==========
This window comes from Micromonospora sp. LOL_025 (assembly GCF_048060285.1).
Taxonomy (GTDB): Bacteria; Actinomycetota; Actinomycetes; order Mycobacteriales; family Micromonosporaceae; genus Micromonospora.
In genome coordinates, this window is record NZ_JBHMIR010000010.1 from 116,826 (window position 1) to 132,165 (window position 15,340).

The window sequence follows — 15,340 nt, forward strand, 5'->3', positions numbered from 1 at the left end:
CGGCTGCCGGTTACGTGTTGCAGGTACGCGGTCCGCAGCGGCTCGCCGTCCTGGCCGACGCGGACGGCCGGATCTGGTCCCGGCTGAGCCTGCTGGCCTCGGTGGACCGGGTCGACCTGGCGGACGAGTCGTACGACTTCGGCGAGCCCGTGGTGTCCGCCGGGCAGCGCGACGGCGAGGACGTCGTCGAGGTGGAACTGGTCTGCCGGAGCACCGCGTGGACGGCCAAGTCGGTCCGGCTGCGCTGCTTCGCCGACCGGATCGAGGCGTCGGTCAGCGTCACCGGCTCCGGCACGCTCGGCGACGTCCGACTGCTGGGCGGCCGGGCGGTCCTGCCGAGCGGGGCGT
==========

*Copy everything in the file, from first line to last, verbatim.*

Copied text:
This window comes from Micromonospora sp. LOL_025 (assembly GCF_048060285.1).
Taxonomy (GTDB): Bacteria; Actinomycetota; Actinomycetes; order Mycobacteriales; family Micromonosporaceae; genus Micromonospora.
In genome coordinates, this window is record NZ_JBHMIR010000010.1 from 116,826 (window position 1) to 132,165 (window position 15,340).

The window sequence follows — 15,340 nt, forward strand, 5'->3', positions numbered from 1 at the left end:
CGGCTGCCGGTTACGTGTTGCAGGTACGCGGTCCGCAGCGGCTCGCCGTCCTGGCCGACGCGGACGGCCGGATCTGGTCCCGGCTGAGCCTGCTGGCCTCGGTGGACCGGGTCGACCTGGCGGACGAGTCGTACGACTTCGGCGAGCCCGTGGTGTCCGCCGGGCAGCGCGACGGCGAGGACGTCGTCGAGGTGGAACTGGTCTGCCGGAGCACCGCGTGGACGGCCAAGTCGGTCCGGCTGCGCTGCTTCGCCGACCGGATCGAGGCGTCGGTCAGCGTCACCGGCTCCGGCACGCTCGGCGACGTCCGACTGCTGGGCGGCCGGGCGGTCCTGCCGAGCGGGGCGT